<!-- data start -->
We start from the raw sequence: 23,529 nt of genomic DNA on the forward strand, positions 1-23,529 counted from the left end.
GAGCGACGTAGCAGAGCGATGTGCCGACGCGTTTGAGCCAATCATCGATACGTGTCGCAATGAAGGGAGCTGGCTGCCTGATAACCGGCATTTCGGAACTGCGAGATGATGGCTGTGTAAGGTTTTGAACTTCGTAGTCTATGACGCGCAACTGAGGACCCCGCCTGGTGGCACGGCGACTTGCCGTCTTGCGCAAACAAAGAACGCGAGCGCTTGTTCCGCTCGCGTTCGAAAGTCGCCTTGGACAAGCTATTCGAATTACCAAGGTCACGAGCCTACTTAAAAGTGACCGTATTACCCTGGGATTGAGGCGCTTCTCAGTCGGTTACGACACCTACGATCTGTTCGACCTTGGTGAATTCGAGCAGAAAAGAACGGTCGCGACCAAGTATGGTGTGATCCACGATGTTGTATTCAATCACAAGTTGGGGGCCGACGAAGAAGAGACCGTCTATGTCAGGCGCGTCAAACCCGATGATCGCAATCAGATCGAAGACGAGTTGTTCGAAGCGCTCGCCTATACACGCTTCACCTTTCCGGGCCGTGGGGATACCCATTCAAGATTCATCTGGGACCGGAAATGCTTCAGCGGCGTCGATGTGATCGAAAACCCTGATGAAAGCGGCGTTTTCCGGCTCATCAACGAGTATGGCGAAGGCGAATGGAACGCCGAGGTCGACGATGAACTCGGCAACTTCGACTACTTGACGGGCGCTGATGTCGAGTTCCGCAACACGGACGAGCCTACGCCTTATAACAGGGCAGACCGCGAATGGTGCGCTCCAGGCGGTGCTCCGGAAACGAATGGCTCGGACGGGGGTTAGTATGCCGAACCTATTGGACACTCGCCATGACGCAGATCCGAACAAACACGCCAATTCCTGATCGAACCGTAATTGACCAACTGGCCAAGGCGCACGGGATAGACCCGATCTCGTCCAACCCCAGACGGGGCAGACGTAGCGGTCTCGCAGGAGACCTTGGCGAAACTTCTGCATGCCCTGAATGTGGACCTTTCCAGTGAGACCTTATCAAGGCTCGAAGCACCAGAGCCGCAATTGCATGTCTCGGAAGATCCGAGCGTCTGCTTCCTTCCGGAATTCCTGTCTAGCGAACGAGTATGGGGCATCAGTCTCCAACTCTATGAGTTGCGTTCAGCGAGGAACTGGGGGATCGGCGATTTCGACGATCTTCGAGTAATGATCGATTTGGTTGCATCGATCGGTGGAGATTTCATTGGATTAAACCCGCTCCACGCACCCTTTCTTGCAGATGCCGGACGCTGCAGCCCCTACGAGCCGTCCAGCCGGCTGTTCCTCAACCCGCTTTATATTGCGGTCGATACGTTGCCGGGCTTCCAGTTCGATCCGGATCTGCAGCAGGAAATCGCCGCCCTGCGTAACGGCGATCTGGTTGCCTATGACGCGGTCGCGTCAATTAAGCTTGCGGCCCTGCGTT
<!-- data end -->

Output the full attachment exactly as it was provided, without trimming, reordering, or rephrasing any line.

We start from the raw sequence: 23,529 nt of genomic DNA on the forward strand, positions 1-23,529 counted from the left end.
GAGCGACGTAGCAGAGCGATGTGCCGACGCGTTTGAGCCAATCATCGATACGTGTCGCAATGAAGGGAGCTGGCTGCCTGATAACCGGCATTTCGGAACTGCGAGATGATGGCTGTGTAAGGTTTTGAACTTCGTAGTCTATGACGCGCAACTGAGGACCCCGCCTGGTGGCACGGCGACTTGCCGTCTTGCGCAAACAAAGAACGCGAGCGCTTGTTCCGCTCGCGTTCGAAAGTCGCCTTGGACAAGCTATTCGAATTACCAAGGTCACGAGCCTACTTAAAAGTGACCGTATTACCCTGGGATTGAGGCGCTTCTCAGTCGGTTACGACACCTACGATCTGTTCGACCTTGGTGAATTCGAGCAGAAAAGAACGGTCGCGACCAAGTATGGTGTGATCCACGATGTTGTATTCAATCACAAGTTGGGGGCCGACGAAGAAGAGACCGTCTATGTCAGGCGCGTCAAACCCGATGATCGCAATCAGATCGAAGACGAGTTGTTCGAAGCGCTCGCCTATACACGCTTCACCTTTCCGGGCCGTGGGGATACCCATTCAAGATTCATCTGGGACCGGAAATGCTTCAGCGGCGTCGATGTGATCGAAAACCCTGATGAAAGCGGCGTTTTCCGGCTCATCAACGAGTATGGCGAAGGCGAATGGAACGCCGAGGTCGACGATGAACTCGGCAACTTCGACTACTTGACGGGCGCTGATGTCGAGTTCCGCAACACGGACGAGCCTACGCCTTATAACAGGGCAGACCGCGAATGGTGCGCTCCAGGCGGTGCTCCGGAAACGAATGGCTCGGACGGGGGTTAGTATGCCGAACCTATTGGACACTCGCCATGACGCAGATCCGAACAAACACGCCAATTCCTGATCGAACCGTAATTGACCAACTGGCCAAGGCGCACGGGATAGACCCGATCTCGTCCAACCCCAGACGGGGCAGACGTAGCGGTCTCGCAGGAGACCTTGGCGAAACTTCTGCATGCCCTGAATGTGGACCTTTCCAGTGAGACCTTATCAAGGCTCGAAGCACCAGAGCCGCAATTGCATGTCTCGGAAGATCCGAGCGTCTGCTTCCTTCCGGAATTCCTGTCTAGCGAACGAGTATGGGGCATCAGTCTCCAACTCTATGAGTTGCGTTCAGCGAGGAACTGGGGGATCGGCGATTTCGACGATCTTCGAGTAATGATCGATTTGGTTGCATCGATCGGTGGAGATTTCATTGGATTAAACCCGCTCCACGCACCCTTTCTTGCAGATGCCGGACGCTGCAGCCCCTACGAGCCGTCCAGCCGGCTGTTCCTCAACCCGCTTTATATTGCGGTCGATACGTTGCCGGGCTTCCAGTTCGATCCGGATCTGCAGCAGGAAATCGCCGCCCTGCGTAACGGCGATCTGGTTGCCTATGACGCGGTCGCGTCAATTAAGCTTGCGGCCCTGCGTT